June 13, 2022
Taken from a Business Insider article, published on 12th June 2022 here: Real Estate Investing: How You Could Buy Shares in Local Buildings (businessinsider.com)
While the stock market attempts to find its feet following a dramatic fall, investors will be giving more thought than usual to other types of investment.
Real estate is often front of mind when it comes to diversifying away from equities. However, for individuals it typically takes the form of buying residential housing.
While this has its place of course, there's an entire other world of commercial real estate that offers the juicy returns that asset managers and institutional investors enjoy.
It has been hard to access commercial real estate investments for most people who are not investing other people's money on behalf of a company.
It is of course possible for retail investors to buy shares in a real estate investment trust (REIT) in the same way as any other company shares. This offers broad exposure to a big basket of different commercial properties chosen by the REIT's managers.
If you want to pick your commercial real estate investments yourself, it has been a non-starter for the average investor. This could be about to change.
IPSX is the world's first regulated stock exchange offering initial public offerings (IPOs) and secondary market trading of shares in companies owning single real estate assets.
In simple terms, it allows you to buy shares in a specific building or complex of buildings such as a shopping mall, office development or industrial site.
Chief executive Roger Clarke spoke to lnsider to explain how it works, and why investing via the exchange is worth considering.
"IPSX is an interesting coming together of two quite different parts of the markets. It's bringing real estate together with equities. It’s important to understand that we're a recognised stock exchange and what we're doing is new and unique. It's not being done anywhere else in the world yet." he said.
Clarke said the way it works essentially, is a company is formed which then acquires a specific piece of real estate. The value and ownership of that building, or group of buildings, is then broken down into shares. These shares are then floated as an IPO in the same way as other companies and can subsequently be traded. The rental income from the underlying building is paid out as a dividend to the shareholders
It is very early days and so far, only two commercial property shares are available to buy on IPSX. They are M7 Regional E-Warehouse - a group of warehouses in the UK-and The Mailbox, a 698,000 square feet office building in Birmingham, England.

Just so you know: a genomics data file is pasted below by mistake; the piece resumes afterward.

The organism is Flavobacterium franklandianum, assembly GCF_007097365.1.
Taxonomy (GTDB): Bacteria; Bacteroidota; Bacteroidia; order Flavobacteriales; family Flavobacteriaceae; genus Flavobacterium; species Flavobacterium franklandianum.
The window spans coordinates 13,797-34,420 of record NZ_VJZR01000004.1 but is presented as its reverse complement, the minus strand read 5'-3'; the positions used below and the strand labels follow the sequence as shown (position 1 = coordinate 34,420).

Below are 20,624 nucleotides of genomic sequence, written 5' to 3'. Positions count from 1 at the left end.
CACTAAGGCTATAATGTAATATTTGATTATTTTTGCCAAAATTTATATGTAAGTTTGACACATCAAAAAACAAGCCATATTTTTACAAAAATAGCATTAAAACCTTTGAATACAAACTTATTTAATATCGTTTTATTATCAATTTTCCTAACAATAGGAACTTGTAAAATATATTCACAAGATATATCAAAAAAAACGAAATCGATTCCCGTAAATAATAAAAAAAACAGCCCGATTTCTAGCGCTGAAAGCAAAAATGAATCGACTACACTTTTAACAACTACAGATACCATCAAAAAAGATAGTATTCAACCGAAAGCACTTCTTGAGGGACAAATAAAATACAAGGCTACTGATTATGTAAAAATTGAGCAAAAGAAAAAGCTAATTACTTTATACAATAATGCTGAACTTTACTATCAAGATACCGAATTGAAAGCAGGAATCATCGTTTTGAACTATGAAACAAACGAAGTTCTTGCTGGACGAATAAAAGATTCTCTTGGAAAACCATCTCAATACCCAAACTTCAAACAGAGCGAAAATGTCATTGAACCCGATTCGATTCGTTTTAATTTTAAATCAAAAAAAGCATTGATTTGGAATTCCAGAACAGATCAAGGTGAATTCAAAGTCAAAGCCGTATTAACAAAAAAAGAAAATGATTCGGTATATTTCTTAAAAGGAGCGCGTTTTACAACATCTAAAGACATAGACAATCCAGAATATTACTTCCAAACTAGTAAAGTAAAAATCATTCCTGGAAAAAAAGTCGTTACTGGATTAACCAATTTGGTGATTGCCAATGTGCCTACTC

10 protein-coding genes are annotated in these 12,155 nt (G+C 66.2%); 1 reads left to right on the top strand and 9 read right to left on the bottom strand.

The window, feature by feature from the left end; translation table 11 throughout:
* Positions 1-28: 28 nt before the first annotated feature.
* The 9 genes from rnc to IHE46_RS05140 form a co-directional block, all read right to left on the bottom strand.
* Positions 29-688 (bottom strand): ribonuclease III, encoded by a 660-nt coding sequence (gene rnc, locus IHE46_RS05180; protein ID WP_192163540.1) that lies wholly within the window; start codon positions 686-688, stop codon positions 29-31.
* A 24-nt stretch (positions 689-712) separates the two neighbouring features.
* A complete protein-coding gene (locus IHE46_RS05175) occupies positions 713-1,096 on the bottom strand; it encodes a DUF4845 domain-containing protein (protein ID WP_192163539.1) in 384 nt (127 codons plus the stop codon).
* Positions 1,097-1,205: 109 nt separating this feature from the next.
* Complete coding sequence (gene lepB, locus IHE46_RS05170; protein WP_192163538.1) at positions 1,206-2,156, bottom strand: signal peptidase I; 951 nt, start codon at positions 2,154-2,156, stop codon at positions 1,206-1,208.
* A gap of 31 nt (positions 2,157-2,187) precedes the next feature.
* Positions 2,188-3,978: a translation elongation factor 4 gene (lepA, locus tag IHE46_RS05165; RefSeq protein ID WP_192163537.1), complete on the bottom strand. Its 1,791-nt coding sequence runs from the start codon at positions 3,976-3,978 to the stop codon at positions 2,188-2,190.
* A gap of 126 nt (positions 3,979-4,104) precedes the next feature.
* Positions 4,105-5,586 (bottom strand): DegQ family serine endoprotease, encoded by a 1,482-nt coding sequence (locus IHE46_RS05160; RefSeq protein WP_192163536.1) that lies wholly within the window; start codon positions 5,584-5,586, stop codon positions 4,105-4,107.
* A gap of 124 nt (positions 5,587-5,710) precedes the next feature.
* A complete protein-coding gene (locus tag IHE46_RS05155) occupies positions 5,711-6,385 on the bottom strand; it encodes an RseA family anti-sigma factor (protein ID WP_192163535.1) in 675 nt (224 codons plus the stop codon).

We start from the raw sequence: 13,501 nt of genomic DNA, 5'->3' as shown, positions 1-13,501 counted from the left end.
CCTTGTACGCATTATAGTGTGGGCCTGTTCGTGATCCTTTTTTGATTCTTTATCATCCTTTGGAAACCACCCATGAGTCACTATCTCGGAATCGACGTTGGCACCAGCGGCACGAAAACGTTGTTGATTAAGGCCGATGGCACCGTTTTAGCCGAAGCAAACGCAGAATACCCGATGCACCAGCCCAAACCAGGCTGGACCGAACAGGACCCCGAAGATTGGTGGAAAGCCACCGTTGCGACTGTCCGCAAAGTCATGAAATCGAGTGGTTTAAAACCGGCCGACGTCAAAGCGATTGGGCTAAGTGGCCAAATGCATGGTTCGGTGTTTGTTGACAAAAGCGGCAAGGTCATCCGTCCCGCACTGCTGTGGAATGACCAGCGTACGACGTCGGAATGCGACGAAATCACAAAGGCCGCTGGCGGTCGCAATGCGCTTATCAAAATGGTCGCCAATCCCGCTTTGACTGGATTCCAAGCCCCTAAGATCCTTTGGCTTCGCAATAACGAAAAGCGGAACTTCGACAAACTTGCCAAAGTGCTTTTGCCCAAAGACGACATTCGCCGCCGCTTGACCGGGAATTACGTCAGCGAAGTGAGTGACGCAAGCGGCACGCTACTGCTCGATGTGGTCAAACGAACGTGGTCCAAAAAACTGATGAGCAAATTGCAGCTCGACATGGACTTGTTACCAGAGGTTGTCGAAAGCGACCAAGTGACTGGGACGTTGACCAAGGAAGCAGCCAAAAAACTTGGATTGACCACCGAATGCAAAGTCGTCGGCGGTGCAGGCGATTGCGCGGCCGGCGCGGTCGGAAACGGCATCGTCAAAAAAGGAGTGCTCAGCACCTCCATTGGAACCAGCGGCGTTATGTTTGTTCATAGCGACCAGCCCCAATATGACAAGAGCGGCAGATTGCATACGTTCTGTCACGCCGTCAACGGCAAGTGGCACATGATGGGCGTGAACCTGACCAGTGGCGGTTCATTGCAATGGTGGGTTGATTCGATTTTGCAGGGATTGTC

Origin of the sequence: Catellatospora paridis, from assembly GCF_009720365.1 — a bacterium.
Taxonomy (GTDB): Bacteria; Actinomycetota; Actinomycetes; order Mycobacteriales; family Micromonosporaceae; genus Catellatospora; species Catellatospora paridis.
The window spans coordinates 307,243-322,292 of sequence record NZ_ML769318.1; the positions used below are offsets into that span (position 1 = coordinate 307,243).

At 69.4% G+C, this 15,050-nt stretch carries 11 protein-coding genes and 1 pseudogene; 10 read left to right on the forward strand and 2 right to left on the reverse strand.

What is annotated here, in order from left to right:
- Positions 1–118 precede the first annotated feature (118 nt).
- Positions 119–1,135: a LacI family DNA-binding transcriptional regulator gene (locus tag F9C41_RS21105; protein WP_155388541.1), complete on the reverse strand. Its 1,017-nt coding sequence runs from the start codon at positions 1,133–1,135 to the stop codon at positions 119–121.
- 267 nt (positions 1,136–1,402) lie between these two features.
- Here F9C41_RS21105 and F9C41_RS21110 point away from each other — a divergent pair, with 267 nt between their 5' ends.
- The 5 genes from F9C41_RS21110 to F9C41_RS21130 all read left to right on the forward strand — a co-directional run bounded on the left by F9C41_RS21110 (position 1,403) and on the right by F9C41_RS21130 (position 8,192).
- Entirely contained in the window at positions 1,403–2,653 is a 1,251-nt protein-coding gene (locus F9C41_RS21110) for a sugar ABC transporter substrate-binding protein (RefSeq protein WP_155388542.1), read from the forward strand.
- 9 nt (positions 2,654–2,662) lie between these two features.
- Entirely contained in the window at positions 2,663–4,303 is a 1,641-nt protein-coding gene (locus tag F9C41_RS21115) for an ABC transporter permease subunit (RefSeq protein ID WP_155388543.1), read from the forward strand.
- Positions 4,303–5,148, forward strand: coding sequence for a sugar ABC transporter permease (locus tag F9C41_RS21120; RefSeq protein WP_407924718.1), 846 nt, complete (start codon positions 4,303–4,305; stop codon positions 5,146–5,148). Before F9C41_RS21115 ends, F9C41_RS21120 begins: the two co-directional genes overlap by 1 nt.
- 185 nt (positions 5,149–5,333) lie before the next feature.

This is set to change quickly though, with a well populated pipeline of new deals in place, Clarke said. As well as expanding in the UK, Clarke expects to bring properties from around the world to IPSX, including the US.
Clarke is familiar with the counterargument that investors who want real estate exposure can simply buy one of the many large, diversified REITs available to retail investors, but sees that as no substitute for what IPSX can offer.
He said that as an investor using IPSX, the key difference is that you are going to be able to put in place an investing strategy based on your own knowledge and preferences. You will be able to invest specifically in offices without touching any retail outlets for example, or just target logistics warehouses in a certain city.
In future, you could even invest in buildings in your city that you personally know first-hand or use regularly.
Buying a REIT is simply backing a management team to invest wisely for you and is not an active strategy, Clarke said.
In terms of why the average investor should add commercial real estate to their portfolio in this form, Clarke said there is decorrelation from the stock market, and therefore the diversification benefits.
"If you are looking for non-correlated yield and I can't find it anywhere, well that really in a nutshell is the point of IPSX," he said.
Clarke also explained that having freely traded shares in a commercial building that can go up and down in price allows the value to adjust with the cash flows coming from the rent on the building. This, he argues, brings greater transparency and flexibility than has traditionally been available in commercial real estate investing.